SLO progressives had a great year and look to expand their influence in 2019
Local Democrats are facing one of the most consequential political years in memory. With the 2020 California primary pushed up three months to March 3, our state joins Texas, Virginia and North Carolina for an early “Super Tuesday” presidential-year primary. Voting by mail starts four weeks before that — just over 12 short months from now.
This means campaigns for all local, state and national offices on California’s 2020 primary ballot will be hard at it for most of 2019.
The local political year starts Sunday (for print readers, that’s today, Jan. 13), when 14 seats on the SLO County Democratic Central Committee are up for election among registered Democrats.
Known as the ADEM election, there are seats open for seven women and seven men to represent the 35th Assembly District on the Central Committee. The committee’s mem- bership helps determine the direction of the Democratic Party at the local, state and national levels.
The ADEM election runs from 11 a.m. to 1:30 p.m. Sunday at the Sierra Vista Hospital Auditorium. Registered Democrats who live in AD35 (SLO County plus parts of northern Santa Barbara County) are eligible to vote. Voter registration is on site.
The SLO County Democratic Central Committee is made up of about 60 members: 14 ADEMS, 21 elected from coun- ty supervisorial districts (I’m elected from the 2nd District), local city and county elected officials registered as Democrats, local Dem club representatives and appointees from the Democratic state Assembly candidate, state Sen. Bill Monning and U.S. Rep. Salud Carbajal.
Historically, the local ADEM election was a non-event — viewed as an arcane, insidebaseball yawner, peopled by political geeks, with results known well in advance. Two years ago, that all changed because amped-up local progressives, inspired then by Bernie Sanders’ run for president, turned out in force for the first time.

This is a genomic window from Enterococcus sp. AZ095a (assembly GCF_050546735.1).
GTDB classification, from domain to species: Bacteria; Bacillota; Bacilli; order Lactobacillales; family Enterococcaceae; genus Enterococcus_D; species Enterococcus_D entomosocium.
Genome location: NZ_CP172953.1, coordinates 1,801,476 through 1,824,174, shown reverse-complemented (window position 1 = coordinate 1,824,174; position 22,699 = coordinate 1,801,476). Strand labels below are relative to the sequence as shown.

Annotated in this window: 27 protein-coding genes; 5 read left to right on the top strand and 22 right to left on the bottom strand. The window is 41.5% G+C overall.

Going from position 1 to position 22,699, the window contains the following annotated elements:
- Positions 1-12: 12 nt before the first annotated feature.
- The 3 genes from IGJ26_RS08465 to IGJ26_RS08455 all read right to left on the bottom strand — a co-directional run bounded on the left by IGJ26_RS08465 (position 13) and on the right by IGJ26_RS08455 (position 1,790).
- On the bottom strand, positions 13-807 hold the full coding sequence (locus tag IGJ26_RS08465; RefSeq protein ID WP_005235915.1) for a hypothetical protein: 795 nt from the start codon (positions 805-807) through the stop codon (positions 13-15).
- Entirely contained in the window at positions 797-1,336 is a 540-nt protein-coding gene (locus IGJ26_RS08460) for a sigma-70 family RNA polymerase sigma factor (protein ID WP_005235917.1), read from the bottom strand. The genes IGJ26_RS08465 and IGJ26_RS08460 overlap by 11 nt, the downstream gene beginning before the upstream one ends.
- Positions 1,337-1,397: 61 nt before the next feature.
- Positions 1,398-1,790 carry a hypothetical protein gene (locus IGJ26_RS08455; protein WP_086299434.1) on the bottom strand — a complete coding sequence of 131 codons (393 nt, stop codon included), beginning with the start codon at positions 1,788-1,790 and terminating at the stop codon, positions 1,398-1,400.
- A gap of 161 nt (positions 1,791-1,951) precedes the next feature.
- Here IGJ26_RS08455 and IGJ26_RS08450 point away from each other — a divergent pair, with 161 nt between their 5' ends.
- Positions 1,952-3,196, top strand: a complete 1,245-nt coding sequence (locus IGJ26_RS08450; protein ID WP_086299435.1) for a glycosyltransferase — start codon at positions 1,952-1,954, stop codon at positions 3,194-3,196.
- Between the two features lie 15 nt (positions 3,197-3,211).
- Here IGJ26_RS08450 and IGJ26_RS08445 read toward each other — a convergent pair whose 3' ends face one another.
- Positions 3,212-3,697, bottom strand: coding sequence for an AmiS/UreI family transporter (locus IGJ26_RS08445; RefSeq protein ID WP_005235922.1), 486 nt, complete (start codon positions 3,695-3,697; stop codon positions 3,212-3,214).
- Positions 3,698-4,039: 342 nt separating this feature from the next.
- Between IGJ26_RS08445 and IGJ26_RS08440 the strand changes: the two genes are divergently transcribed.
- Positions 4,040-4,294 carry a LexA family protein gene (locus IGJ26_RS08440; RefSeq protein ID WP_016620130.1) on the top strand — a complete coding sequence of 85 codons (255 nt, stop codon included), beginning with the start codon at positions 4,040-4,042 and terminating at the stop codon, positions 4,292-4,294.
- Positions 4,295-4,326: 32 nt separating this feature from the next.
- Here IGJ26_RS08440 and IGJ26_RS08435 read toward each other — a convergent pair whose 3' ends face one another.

In 2017, nearly 700 local progressives stood in the rain for hours at the local IBEW union hall to vote for their slate — who, once elected, upended the local status quo, taking control of the Central Committee with a new energy and sense of urgency, offending some old-timers.
By late 2018, that energy translated into impressive gains: general election candidates endorsed by the Central Committee gained or maintained majorities on the city councils of San Luis Obispo, Arroyo Grande, Morro Bay and
Grover Beach. The one Democrat running for City Council in Atascadero also won, and SLO Mayor Heidi Harmon won a second term by a resounding 63-35 percent after eking out a razorthin victory two years earlier.
This year, progressives have again fielded a slate of 14 candidates with a platform promoting Medicare for all, addressing income inequality, reinvigorating climate change policy and stimulating economic prosperity through education and infrastructure investments. Though a few others are running, no other formal slate is challenging the progressives.
Our local progressives are aiming high, hoping to influence the direction of the entire California Democratic Party. The main event there is a tough party chair election at the state convention at the end of May.
Several high-powered candidates are vying to replace disgraced former chairman Eric Bauman, forced to resign amid a sexual harassment scandal. These include Bay Area progressive Kimberly Ellis, former state Sen. Kevin de Leon, president of the LA County AFLCIO Rusty Hicks and, potentially, women’s caucus vice chairwoman Christine Pelosi and state Assemblyman Reggie Jones-Sawyer.
Selecting Bauman’s replacement is probably the biggest decision ADEMS will make this term because it will have a direct bearing on the direction of the national party and its presidential nominee in 2020.
This seat is key to California’s influence on the 2020 presidential race because at least four Californians (Sen. Kamala Harris, LA Mayor Eric Garcetti, Bay Area Congressman Eric Swalwell and billionaire Tom Steyer) give indications of running. An endorsement from the state party would afford any candidate an early bump.
California has the largest bloc of Electoral College votes and it’s the most ethnically diverse state in the nation. Moving California up on the calendar provides a much better sense of how candidates will compete in more diverse states — such as New York, Illinois and Ohio — than in small, ethnically homogenous states such as Iowa and New Hampshire, which get outsized attention.
Local office seekers take note: The campaign season for 2020 has begun.